This issue is reported on Launchpad: https://bugs.launchpad.net/ubuntu/+source/nvidia-graphics-drivers-384/+bug/1684240

If you have an account there, mark it as affecting you too and subscribe for notifications to get updates. More people marking it as affecting them increases chances for a quicker fix.


I just recently struggled with this weird cursor box shadow issue myself on a new (to me) Dell XPS laptop that I was installing Fedora 30 on (though this problem is clearly not specific to Fedora - plenty of reports on Ubuntu and a few others as well). The laptop has both the NVidia GeForce GTX 1050 and an Intel 915 controller.

I now believe the problem is directly related to the fact there are TWO video controllers, perhaps fighting each other somehow. The BIOS on this particular laptop has no control over the video controllers so I can't just disable the Intel.

Also, on this system, the nouveau driver completely hangs (the X server starts and hard locks - though in hindsight, perhaps it's the same issue). Anyway, "switching to the nouveau driver" just was not an option due to the hard hang!

So, after a day full of experimenting with the Nvidia drivers (installing, uninstalling, building from Nvidia direct, uninstalling, reinstalling from RPM Fusion, etc, etc - UGH!), I finally found the magic incantation that made everything work without the super annoying cursor box!

The solution is definitely not intuitive! And, as with all things like this, YMMV (or more likely it's "Your Mileage WILL Vary")!

Basically, you need to control the video controller through kernel boot parameters. Here's what worked:

(First, if you are using the nouveau driver - GOOD LUCK, and STOP reading here)

1) Make sure the xorg-x11-drv-nouveau driver is not on your system - uninstall/remove it.

2) Make sure the nouveau kernel module is not going to get loaded by creating a blacklist modprobe file (even though you removed the X driver, the kernel still has a driver module shipped with it). Put the following lines in a file called /etc/modprobe.d/blacklist-nouveau.conf:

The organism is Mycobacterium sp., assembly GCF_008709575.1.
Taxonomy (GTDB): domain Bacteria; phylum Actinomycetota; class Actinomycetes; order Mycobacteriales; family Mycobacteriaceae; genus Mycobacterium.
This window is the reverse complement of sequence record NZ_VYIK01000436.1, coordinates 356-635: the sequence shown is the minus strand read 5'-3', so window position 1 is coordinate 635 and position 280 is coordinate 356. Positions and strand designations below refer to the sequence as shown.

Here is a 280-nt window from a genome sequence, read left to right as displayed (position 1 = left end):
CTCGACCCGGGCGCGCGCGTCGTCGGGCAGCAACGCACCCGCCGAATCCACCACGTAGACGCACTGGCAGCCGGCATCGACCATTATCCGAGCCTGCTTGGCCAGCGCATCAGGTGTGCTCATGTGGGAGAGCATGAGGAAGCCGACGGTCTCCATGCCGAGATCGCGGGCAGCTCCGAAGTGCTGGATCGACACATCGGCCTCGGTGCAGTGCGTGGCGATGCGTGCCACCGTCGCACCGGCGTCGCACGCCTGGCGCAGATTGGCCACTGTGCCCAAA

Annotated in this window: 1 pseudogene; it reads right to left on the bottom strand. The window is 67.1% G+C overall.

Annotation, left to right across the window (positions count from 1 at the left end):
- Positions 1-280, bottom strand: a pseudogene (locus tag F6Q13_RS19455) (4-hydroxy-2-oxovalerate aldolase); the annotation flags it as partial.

blacklist nouveau
blacklist lbm-nouveau
options nouveau modeset=0
alias nouveau off
alias lbm-nouveau off

3) Then make extra sure the nouveau driver is not going to sneak in at boot time by adding the following to your kernel boot parameters: rd.driver.blacklist=nouveau modprobe.blacklist=nouveau. If you run grub, then the quickest thing to do is modify /etc/default/grub and add those parameters to the GRUB_CMDLINE_LINUX variable and re-run grub2-mkconfig. Note: if you install the RPM Fusion nvidia drivers, it will also add these lines as well.

Okay, with the nouveau driver good and disabled, you now just have to configure to choose between the i915 driver and the nvidia drivers...

If you haven't already, get and install the Nvidia drivers (however you want - I ended up just using the RPM Fusion drivers).

After installing the Nvidia drivers, you might notice that the kernel boot parameters get modified to include "nvidia-drm.modeset=1", basically telling the kernel to use the Nvidia driver for it's video output - makes sense, right? THIS IS THE PROBLEM.

--> At this point, change those boot parameters to nvidia-drm.modeset=0 and add i915.modeset=1.

This seems VERY counter-intuitive since you want to USE the Nvidia controller. However, what may be happening is a conflict when X starts up. I accidentally discovered this configuration while starting to uninstall the Nvidia drivers for the 4th time. I had rebooted with the i915.modeset=1 and was removing the drivers when I saw the X server was still running against the Nvidia driver and my cursor was fine. I then finished uninstalling, rebooting back to Intel, then installing and breaking it again. It was then that I realized that perhaps the kernel modeset's needed to be backwards.

Anyway, once you've booted into this configuration, the X server will start and it should automatically detect the Nvidia card and use it. If that doesn't automatically happen, then you may need to make an X11 configuration that configures the Nvidia controller (you can try the nvidia-xconfig tool if you need to - which I did at one point in this whole nightmare, but in the end I did not need even need that configuration).

To finish, perhaps run a glmark2 benchmark to test that your performance looks correct (it will also show the GPU being used).

  • Thanks for this detailed and helpful reply. If the problem recurs I will certainly try your suggestions. Aug 28 '19 at 5:48
  • this didn't work for me :( Still struggling.
    – gdlin
    Feb 14 '20 at 20:24
  • My laptop has only one video card and this issue happens as well (I didn't read your whole answer) Sep 2 '20 at 19:24

Switching from the NVidia driver to the Nouveau driver solved the problem. The Nouveau driver does indeed support rotated monitors.

Doing the switch was a little fussy, because the NVidia driver blacklists certain kernel modules that are needed by Nouveau. I think I followed directions at https://wiki.archlinux.org/index.php/nouveau#Keep_NVIDIA_driver_installed or something similar.


I had almost the same problem, but it was caused by a bug with the zoom feature. When I deactivated it, it went away. (running Pop OS which is Debian/Ubuntu-based)

Link to the bugreport